Levin said high school and college students played an unprecedented role in electing Obama four years ago. He compared student support for Obama to that of former President John F. Kennedy, noting that youth support for Kennedy — which was visible at his famous Peace Corps speech on the steps of the Michigan Union in 1960 — was likely surpassed by Obama’s 2008 campaign.

“You can’t duplicate that; you can’t do that every election,” Levin said. “But you can protect what’s important, and that’s what I believe the energy the Obama program makes a difference in.”

Durhal, who is also chair of the Michigan Legislative Black Caucus, said when there is a low voter turnout, elections fail to effectively represent the opinions of all Americans.

“The minority of folk are determining who the majority of leaders are,” Durhal said. “A small number (is) making the decision for the mass number.”

Durhal said it’s important that people of diverse backgrounds participate in the political process.

“All (backgrounds) have to be fairly represented,” Durhal said. “And it cannot happen when you stay home and don’t participate.”

Irwin emphasized to students the importance of each and every vote, providing the example of the 2010 election of University alum Yousef Rabhi, who won his seat on the Washtenaw County Board of Commissioners by two votes.

Irwin stressed that students should voice their opinions to their elected officials, particularly issues that directly impact them like the recent debate over whether the University’s graduate student research assistants should be able to unionize.

“We want to hear from you,” Irwin said. “We want to hear from students at the University of Michigan.”

Clarke similarly urged students to voice their opinions against rising student debt.

“There are some people who have been paying their student loans for 10, 20, 30 years,” Clarke said.

On Thursday, Clarke introduced H.R. 4170, the Student Loan Forgiveness Act of 2012, which states that if student loan recipients make payments equal to 10 percent of their discretionary income for a period of 10 years, the remaining balance of their federal student loan debt will be forgiven.

“It’s time for Congress to stand for the rights of student loan borrowers,” Clarke said in a speech on the House floor Thursday. “It’s time to forgive these student loan debts.”

Debbie Dingell, wife of Congressman John Dingell and a prominent political figure in the state, also attended the event.

In an interview after the rally, Dingell said issues such as jobs, education and health care are especially important to young adults and they should play an active role in determining policy.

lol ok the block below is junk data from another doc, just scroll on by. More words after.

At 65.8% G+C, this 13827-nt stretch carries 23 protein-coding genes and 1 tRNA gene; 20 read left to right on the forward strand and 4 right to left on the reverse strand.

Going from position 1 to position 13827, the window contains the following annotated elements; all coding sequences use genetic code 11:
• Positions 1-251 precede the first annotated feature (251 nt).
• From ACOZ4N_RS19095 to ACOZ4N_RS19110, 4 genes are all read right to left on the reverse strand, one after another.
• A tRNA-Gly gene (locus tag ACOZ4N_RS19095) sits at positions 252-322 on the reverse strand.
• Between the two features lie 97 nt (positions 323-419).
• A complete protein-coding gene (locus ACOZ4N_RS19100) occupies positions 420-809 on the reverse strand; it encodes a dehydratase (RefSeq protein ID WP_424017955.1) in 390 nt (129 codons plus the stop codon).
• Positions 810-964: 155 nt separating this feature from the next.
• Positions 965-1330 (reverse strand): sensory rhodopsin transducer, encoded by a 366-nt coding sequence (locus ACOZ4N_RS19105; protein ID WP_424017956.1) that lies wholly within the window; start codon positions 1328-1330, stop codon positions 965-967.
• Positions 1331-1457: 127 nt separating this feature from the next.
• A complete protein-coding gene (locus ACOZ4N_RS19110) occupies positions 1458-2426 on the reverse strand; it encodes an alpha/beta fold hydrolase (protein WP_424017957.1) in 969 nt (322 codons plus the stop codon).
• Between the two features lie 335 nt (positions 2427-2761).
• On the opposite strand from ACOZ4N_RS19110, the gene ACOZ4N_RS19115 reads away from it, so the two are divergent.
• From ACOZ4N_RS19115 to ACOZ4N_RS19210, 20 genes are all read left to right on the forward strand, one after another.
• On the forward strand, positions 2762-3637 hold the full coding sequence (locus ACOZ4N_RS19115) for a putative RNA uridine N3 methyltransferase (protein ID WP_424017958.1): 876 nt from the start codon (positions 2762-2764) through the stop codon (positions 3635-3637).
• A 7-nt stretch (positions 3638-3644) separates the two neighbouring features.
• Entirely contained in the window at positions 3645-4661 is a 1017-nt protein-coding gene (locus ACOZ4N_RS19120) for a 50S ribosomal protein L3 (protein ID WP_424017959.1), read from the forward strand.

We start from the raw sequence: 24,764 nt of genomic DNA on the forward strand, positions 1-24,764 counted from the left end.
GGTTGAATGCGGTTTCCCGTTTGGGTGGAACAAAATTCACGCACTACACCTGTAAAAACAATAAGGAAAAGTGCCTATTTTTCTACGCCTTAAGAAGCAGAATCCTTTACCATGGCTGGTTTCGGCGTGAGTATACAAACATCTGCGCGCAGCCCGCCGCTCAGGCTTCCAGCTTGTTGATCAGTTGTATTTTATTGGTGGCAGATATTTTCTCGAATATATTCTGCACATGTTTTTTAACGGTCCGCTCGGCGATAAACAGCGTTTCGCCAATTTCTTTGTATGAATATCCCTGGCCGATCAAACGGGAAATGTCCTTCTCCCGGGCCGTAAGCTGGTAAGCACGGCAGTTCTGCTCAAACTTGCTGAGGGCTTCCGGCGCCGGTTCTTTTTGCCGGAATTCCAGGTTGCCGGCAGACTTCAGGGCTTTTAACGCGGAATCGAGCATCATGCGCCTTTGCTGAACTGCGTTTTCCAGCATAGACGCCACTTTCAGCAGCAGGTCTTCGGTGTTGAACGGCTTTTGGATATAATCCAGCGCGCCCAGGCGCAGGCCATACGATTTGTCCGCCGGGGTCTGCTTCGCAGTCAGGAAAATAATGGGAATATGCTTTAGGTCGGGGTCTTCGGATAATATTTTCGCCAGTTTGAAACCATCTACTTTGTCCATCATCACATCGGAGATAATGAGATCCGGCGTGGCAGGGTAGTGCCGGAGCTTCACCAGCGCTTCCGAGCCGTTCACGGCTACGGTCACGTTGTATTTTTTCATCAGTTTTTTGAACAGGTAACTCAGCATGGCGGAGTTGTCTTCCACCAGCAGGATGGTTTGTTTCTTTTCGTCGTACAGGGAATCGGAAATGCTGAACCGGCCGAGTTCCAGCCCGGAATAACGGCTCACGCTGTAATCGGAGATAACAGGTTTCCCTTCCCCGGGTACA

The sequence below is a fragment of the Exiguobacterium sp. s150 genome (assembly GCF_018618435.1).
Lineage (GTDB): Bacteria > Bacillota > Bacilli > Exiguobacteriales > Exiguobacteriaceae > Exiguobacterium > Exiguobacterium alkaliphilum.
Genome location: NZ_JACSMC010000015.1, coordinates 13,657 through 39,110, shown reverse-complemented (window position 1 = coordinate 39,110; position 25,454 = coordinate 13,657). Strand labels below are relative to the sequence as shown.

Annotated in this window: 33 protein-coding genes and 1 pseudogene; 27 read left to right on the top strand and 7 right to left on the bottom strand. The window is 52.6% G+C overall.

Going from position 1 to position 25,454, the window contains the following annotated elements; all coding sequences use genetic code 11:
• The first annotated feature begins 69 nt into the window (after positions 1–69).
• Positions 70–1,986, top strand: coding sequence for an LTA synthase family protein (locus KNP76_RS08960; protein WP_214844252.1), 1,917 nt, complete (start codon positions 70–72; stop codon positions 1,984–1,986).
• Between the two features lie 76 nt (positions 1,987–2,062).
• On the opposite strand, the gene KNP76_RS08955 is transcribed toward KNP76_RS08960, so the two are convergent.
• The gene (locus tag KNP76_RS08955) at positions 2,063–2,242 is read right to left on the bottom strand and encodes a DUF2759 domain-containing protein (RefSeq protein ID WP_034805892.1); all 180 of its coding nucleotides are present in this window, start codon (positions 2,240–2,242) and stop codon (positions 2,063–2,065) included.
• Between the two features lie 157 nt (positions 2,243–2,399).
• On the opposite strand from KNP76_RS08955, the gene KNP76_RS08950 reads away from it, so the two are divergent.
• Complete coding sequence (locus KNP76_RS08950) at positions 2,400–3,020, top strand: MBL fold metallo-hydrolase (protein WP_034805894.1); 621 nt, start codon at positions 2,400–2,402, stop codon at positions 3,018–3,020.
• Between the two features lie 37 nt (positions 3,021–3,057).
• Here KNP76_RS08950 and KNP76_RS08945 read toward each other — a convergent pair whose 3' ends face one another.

“All those decisions are being made, and young people need to be involved,” Dingell said. “They’re a very important part of our population, and you can make or break and make the difference in an election.”

Dingell said the power of campus groups such as the University’s chapter of the NAACP to mobilize students to vote and become politically active is an important aspect of student civic involvement.

“This is a community,” Dingell said. “It’s knowing that you’re a part, it’s individual-to-individual contact, it’s understanding what your interests as a community are and exercising that. We need to be seeing this across campus, and the women need to talk about what the issues are. (We’re) organized by different interests, but people with common interests should be organizing, talking about how they make a difference.”

Janee Brown, president of the University’s chapter of NAACP, told students at the event that they need to hold their representatives accountable for cuts to financial aid that have taken place at the state and federal levels.

“Your way of affecting your education is by voting for different officials who are actually making a difference,” Brown said.

Todd Flynn, chair of Central Student Government’s Voice Your Vote Commission, said political apathy on campus is the leading reason to why students at the University do not vote.

“We think that a lot of that apathy comes from a lack of information,” Flynn said. “Students don’t understand how they’re affected by decisions made in seemingly faraway places by people they haven’t met.”

Lauren Coffman, communications chair of the University’s chapter of the College Democrats, stressed that in light of recent policy proposals by Republicans that would restrict access to birth control and presidential hopeful Rick Santorum’s criticism of Obama’s college accessibility efforts, it’s crucially important for America’s youth to speak up.

“Tell (politicians) that as a woman, you’re not going to stand by while there are attacks going on with your right to health care and your right to contraception,” Coffman said. “Tell them that as a student, you’re not going to allow politicians to tell you that it’s elitist to think that everyone has the same right to education that you have here at the University. And tell them that when a presidential candidate says that we should let our schools go bankrupt, that as a Michigander and a Wolverine, you’re not going to stand for that.”

CSG President DeAndree Watson said the Voice Your Vote Commission is working to educate students on the importance of the student vote.

“It’s important for us to vote because, if we need anything changed in the state, even in this country, it’s going to happen through us collectively voting and making sure we are putting people in office who reflect our values and will work on our behalf,” Watson said.